Tour this and six other stunning private homes in the historic Garden District at PRC’s 47th annual Holiday Home Tour presented by McEnery Residential on December 10 & 11.
Known as the Osborn-Mugnier House, the home at 1330 Toledano St. is located on the grounds of the former Wiltz Plantation. Retired merchant and planter Jonathan Clark Osborn built the home in 1871 to share with his widowed sister Elizabeth Kelly, as well as his niece and her family, according to an architectural history of the property by Hilary Somerville Irvin.
In 1901, noted photographer George Francois Mugnier and his family acquired it in a sheriff’s sale and lived in it for more than three decades. They also used part of it for a rental unit, according to the house history.
From 1940 until the 1980s, it was an apartment house that contained five units. In 1984, Kathryn and Earl Eichin purchased the home, converted it back into a single-family residence and installed the swimming pool.
Fortunately, the home’s stately façade, which bridges the late Greek Revival and early Italianate styles, was not altered by the many ownership changes over the years. There is a recessed pilastered entry with an arched glass pane door and simple sidelights, a large central dormer with bifurcated lights and complex tracery, and a roof cornice with dentils separated by paired brackets.
In 2009, Dr. Troy Scroggins, Jr., chairman of Ochsner’s Radiation Oncology Department, was in month six of house hunting for a larger residence when he toured the center hall during an agent’s open house. He requested a copy of the floor plan and used his interior design talents to draw possible layout changes before making an offer, according to a December 2015 Preservation in Print article when the house was previously featured on the PRC Holiday Home Tour.
“I was hoping to keep everything in the same place but just adjust the layouts of each room,” Scroggins said recently. The layout at the time had two smaller entrances with doors into the rooms to the left and right of the center hall. There was no access to the kitchen from the center hall.
Photos by Liz Jurey
“We decided to widen the doorways to the left and right and remove the doors so when entering, visually you could see almost every part of both rooms,” said Scroggins, who hired contractor Angelo LaMartina to complete the projects.
The entrance to the kitchen was moved from the left parlor to the center hall. That change helped “to ‘break up’ the hallway and improve access to the kitchen, which now features a farmhouse table for six, a double oven built into the chimney and custom cabinets topped with Calacatta Gold marble counters.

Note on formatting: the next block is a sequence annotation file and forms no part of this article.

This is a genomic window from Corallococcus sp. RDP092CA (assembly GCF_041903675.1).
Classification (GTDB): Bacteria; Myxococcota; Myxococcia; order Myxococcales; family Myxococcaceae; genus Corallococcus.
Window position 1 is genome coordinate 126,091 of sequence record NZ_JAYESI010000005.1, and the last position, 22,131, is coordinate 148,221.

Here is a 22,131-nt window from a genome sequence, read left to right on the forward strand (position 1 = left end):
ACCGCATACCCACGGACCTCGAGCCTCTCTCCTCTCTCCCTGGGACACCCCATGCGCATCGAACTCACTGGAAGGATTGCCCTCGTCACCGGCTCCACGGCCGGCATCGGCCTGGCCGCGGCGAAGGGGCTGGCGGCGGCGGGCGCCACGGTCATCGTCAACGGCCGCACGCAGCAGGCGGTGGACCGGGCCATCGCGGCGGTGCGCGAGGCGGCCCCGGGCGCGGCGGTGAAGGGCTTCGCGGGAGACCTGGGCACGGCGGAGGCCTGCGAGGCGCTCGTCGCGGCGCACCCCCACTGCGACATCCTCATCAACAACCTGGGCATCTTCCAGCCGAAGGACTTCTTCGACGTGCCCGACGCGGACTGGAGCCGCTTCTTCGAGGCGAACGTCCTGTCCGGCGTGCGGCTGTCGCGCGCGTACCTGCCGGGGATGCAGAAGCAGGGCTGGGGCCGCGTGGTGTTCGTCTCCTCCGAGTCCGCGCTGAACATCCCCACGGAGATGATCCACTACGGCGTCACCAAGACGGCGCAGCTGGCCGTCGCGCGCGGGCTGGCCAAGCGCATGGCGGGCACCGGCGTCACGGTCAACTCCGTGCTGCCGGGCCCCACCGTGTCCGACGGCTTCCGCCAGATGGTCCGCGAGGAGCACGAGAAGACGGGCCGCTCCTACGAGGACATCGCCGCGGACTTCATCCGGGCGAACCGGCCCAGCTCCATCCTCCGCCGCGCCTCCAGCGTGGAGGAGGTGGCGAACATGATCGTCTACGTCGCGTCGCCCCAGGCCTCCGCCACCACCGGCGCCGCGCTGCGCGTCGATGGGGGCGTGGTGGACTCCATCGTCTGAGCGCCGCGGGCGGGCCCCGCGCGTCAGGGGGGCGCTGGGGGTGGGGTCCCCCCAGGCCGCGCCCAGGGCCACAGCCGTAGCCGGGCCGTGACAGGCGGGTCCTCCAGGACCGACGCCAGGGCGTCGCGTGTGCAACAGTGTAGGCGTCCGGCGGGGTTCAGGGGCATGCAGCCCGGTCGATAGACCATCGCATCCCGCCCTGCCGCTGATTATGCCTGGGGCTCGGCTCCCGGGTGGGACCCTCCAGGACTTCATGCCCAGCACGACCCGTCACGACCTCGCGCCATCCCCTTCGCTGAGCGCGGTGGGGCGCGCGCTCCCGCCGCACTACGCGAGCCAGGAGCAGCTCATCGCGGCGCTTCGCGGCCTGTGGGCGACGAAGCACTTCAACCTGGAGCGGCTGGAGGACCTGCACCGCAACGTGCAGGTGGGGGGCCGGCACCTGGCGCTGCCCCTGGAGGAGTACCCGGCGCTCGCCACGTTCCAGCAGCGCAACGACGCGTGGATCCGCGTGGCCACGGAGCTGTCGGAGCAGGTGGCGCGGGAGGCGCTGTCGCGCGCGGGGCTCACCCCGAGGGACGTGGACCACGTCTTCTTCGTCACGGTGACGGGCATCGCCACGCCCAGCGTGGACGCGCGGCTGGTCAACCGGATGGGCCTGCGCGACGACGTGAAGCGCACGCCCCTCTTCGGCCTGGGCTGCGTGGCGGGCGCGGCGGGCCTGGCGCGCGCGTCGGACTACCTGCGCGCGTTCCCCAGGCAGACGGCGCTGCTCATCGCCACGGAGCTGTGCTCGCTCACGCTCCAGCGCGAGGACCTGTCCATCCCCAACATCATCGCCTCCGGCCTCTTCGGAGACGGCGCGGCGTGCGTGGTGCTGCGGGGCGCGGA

The expanded parlor casements, the spacious front and back porches and the former shed-turned-guest-house all make the home a gracious venue for the parties hosted by Scroggins and his partner Frank Wilder, a longtime executive with the Kroger Co. The many light-filled spaces deftly combine furnishings from Eclectic Home, Katie Koch Home, Julie Neill Lighting and more.
Since the 2015 Holiday Home Tour, the den got a redesign. Scroggins and Wilder added molding to walls, fresh paint, new furnishings and multiple pieces of artwork. Above the sofa hangs one of the 200 editions of Romare Bearden’s serigraph “Jazz II Deluxe,” which once hung in the Freeport McMoRan building in the Central Business District. A Hunt Slonem painting commands the fireplace wall. The large-scale collage piece above the console table is by local artist Demond Matsuo’s “Haiku with Abandoned Ghosts” series. Its title, “Hair Tengu vs. Kitsune,” translates to Forest Spirit versus the Fox.
An array of distinctive art pieces fills the rest of the home’s walls, including works by Herb Ritts, Carolyn Evans, James Beaman, Keith Perelli, Billy Solitorio, John T. Scott, Marty Payton and George Dunbar.
The kitchen includes a small self-portrait of Gustave Blache III, whose portrait of Leah Chase is now part of the Smithsonian Institution’s National Portrait Gallery. There is also a small painting by local architect Mac Ball entitled “Frontage Road, Jeanerette” and artwork by William Hemmerling.
Photos by Liz Jurey. Click to expand images.